Metrolingua (m j klein’s fine language blog) has an entry on Saikam,

which is “the first online Thai-Japanese/Japanese-Thai dictionary development project initiated by The Association of Thai Professionals in Japan (ATPIJ) and became a research project at the National Institute of Informatics (NII) in 1999. Saikam has a unique feature which allows both users and developers to access the database across the Internet. Dictionary data can be accessed and updated at the same time.”
But wait, there’s something there for us non-Thai speakers: a kanji dictionary. And get this–you don’t have to type in hiragana to get the kanji; you can type in the romaji reading for a character, the stroke count, and frequency, and it will give you a selection of corresponding kanji! And it will also give you compounds. This is really helpful if you need to look up something but don’t have the ability to type out hiragana (as seems to be the case on PC’s)…
It seems like they’re hoping to have both English and Thai translations of the compounds, so if you want to provide English translations and have time to kill, you can contact the admins of the site.

A nice find.


  1. I just found this: Bisqwit’s Japanese language related tools – list
    Lots of interesting Japanese-related tools there. (The SKIP interface looks curiously similar to the one that you link.)

  2. That’s true in that both are trying to circumvent the need for users to recognise or stroke-count radicals. The “Easy, Advanced, Hard, Name, All” and “by frequency” bit is an interesting approach… I would have thought that by the time you knew whether a kanji was “advanced” or “hard” and its relative frequency, you wouldn’t really need to look it up any more.
    Also, did you notice from the ABOUT page that the site uses EDICT and KANJIDICT as its backend? (For that part of the dictionary, anyway!) Yet another thing to thank Jim Breen for…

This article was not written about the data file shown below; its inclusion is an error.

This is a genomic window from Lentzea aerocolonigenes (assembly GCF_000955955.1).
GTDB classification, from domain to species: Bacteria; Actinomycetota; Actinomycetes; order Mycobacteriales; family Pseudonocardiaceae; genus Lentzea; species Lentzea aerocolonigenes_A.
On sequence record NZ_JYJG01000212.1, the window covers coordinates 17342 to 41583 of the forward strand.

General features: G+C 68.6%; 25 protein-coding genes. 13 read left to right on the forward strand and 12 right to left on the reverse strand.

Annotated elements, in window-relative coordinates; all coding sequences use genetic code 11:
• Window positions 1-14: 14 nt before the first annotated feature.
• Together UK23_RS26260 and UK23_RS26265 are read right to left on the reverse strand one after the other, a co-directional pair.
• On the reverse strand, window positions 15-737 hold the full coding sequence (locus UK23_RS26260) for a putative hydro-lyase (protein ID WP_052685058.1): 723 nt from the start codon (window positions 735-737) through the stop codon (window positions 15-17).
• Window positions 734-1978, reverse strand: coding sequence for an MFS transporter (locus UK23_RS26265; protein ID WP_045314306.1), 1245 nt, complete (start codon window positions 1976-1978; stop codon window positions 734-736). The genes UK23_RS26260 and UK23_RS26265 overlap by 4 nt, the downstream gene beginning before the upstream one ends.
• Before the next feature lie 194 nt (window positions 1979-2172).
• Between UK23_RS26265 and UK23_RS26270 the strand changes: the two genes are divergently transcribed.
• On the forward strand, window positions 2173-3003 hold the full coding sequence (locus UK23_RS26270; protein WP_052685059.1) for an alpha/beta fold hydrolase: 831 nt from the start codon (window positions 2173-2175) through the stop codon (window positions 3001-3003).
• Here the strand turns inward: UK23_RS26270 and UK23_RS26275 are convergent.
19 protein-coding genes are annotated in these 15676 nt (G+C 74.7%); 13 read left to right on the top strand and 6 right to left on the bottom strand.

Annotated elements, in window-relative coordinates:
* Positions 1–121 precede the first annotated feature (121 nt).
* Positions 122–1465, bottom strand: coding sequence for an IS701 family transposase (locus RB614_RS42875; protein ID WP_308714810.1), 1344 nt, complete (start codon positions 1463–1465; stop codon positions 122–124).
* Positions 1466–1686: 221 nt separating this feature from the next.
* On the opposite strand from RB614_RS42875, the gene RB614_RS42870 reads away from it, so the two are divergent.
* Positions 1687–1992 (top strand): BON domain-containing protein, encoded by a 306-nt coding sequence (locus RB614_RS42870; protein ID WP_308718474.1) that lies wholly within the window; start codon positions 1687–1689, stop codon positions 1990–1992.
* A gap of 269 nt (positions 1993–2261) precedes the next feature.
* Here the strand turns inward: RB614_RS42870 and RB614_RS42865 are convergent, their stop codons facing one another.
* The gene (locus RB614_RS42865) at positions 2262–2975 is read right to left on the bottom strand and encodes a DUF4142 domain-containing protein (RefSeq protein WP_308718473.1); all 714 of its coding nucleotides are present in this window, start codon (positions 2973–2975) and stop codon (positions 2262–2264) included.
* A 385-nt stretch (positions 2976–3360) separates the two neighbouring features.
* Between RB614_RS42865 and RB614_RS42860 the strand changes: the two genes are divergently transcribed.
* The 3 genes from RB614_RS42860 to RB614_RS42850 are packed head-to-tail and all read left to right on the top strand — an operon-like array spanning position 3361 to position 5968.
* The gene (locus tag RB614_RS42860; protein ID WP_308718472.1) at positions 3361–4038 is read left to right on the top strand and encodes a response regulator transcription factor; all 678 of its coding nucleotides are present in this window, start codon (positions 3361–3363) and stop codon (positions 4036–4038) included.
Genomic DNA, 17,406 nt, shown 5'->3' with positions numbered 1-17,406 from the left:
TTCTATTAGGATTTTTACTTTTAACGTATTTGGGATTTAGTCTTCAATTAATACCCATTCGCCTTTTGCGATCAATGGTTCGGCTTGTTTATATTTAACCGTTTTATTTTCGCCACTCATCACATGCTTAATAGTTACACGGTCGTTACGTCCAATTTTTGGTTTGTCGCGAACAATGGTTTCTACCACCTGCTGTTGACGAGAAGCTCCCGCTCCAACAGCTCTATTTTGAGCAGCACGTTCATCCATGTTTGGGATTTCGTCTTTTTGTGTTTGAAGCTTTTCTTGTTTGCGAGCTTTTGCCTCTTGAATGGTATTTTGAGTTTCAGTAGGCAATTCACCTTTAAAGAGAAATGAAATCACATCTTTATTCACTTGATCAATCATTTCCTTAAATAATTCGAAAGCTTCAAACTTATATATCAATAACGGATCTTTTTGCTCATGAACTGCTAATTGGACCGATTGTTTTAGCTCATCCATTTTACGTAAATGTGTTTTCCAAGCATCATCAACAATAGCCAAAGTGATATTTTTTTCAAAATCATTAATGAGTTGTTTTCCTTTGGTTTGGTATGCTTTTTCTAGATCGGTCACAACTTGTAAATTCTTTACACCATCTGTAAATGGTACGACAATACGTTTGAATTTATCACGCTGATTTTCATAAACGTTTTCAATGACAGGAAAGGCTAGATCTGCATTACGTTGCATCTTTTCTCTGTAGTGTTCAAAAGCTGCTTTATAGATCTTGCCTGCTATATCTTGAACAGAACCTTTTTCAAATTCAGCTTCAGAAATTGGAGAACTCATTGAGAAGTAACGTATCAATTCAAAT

3. That Bisquit site is cool–and I can’t believe he’s Finnish, and he’s done all that in English. A bookmark-worthy site.

  4. The Finns seem to have learned English en masse since I was there in ’71, when nobody knew it; everybody knew Russian, but nobody wanted to speak it, so the only guy I could chat with was the caretaker of the Russian Orthodox cathedral.

  5. Aarno Hohti says

    To language hat: You write about Finns in 1971: “everybody knew Russian…”
    This is totally untrue. Only a small fraction
    knew Russian. The percentage of pupils learning
    any Russian at school must have below 10%. And
    they all wanted to use it. I wonder how you have
    come up with this kind of misinformed view.

  6. I would think it was obvious I was not making an informed sociological-historical statement but giving my impressions as a college student arriving for the first time in a country I wasn’t familiar with. My impression was that people seemed to know Russian but didn’t want to speak it. Obviously you’re better informed. Sorry to have offended you.

  7. Aarno Hohti says

    Thank you for the clarification. I’m sorry for being excessively critical. It is just that I happened to be a grammar school student at that time and choosing languages was somewhat important. One had to choose a primary and a secondary foreign language. The choice for the
    primary one was between English and German. It was very rare to (be able to) choose the latter.
    So 95% (I believe) had English. For the secondary
    foreign language, students could choose German,
    French, Russian, English… Some students actually
    chose to study Russian at that time and it was
    sometimes politically motivated, sometimes just
    pure interest.

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